Halfcock

Half´cock`

    (~kǒk`)
v. t.1.To set the cock of (a firearm) at the first notch.
[imp. & p. p. Halfcocked(-kǒkt); p. pr. & vb. n. Halfcocking.]
To go off half-cocked
a - To be discharged prematurely, or with the trigger at half cock; - said of a firearm.
b - To do or say something without due thought or care.
References in periodicals archive ?
The hammer has a halfcock "safety notch" as well as an unobtrusive crossbolt safety.
What we want is a telly tickle that's got legs even if Leicester rock up halfcock in terms of their top-rank game-changers.
(The Detonics does not have a passive firing-pin safety system, but it does use a heavier-than-standard firing-pin spring.) But alleging that this practice is unsafe would come as a surprise, if it didn't elicit outright amusement, from past generations of 1911 users--military, law enforcement and civilians alike--who chose this mode of carry (as well as halfcock) with success.
Better still, when on halfcock the chambers line up with the loading gate and makes Ruger Single Actions feel more like Colt Single Actions.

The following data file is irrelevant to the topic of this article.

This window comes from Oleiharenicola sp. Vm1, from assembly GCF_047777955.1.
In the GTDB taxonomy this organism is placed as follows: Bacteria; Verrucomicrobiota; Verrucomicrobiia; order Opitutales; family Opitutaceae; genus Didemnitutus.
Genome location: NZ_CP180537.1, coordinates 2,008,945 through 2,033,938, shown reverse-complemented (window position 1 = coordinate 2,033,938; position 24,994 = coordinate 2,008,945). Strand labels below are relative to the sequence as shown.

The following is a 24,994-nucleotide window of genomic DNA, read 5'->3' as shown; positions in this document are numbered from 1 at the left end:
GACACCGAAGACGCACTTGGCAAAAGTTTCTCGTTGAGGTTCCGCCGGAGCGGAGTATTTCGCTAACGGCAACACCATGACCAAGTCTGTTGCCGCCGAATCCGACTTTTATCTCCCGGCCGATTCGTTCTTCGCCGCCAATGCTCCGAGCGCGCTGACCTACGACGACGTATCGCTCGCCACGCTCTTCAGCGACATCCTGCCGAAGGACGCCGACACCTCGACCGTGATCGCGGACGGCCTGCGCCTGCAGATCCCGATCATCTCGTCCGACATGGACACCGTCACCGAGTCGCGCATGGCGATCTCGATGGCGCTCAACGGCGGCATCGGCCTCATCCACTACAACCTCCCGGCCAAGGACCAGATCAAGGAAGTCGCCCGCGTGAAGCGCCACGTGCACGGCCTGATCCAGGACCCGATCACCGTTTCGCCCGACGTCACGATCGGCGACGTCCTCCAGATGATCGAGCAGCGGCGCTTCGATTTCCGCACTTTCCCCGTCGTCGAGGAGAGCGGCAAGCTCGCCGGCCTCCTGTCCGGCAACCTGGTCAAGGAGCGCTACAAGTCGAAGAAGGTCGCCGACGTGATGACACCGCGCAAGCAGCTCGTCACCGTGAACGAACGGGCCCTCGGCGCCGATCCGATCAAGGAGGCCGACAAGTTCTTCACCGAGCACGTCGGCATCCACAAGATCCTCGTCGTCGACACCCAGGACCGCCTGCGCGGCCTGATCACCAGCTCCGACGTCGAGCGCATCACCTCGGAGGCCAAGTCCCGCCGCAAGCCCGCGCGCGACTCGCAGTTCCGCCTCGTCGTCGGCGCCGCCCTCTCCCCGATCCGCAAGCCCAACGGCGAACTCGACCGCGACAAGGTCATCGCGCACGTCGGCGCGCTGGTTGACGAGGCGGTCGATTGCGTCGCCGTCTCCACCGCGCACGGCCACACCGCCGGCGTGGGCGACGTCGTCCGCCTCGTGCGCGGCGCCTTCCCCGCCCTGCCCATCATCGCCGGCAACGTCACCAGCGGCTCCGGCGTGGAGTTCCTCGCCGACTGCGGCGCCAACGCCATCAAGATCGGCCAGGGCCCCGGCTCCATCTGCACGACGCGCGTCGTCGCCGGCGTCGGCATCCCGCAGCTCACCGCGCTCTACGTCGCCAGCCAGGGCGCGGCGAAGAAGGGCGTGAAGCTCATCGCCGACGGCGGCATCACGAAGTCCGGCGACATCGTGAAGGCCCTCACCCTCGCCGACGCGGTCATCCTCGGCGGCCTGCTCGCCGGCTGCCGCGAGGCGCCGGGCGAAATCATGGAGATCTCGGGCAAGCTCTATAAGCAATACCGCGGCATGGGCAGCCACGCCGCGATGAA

An additional safety is present in the form of a halfcock notch in the hammer, which may be lowered to this position after chambering a round.
A paddle-style magazine release was located behind the trigger guard, and the safety, a lever on the left rear of the frame, could only be applied when the hammer was at halfcock.
McLeish said: "You have to think maybe that's the case because of the way we started with a backpass, Ben made a halfcock clearance, which leads to the corner kick, which leads to the goal.
Also, the centerfire block has a floating firing pin, so it is not necessary to halfcock the gun when operating it--though I do it anyway, just out of tradition.
Mr Halfcock wrote to the Secretary of State for the Environment, Food and Rural Affairs asking if he was going to do anything about the whip, to which the answer was a deafening "no".
When they're aligned, pull the hammer back to halfcock. Keep the hammer in that position or the trigger/sear spring could get disengaged.
The hammer is left in a halfcock position, with a hammerblock that prevents the hammer from contacting the floating firing pin unless the trigger is squeezed.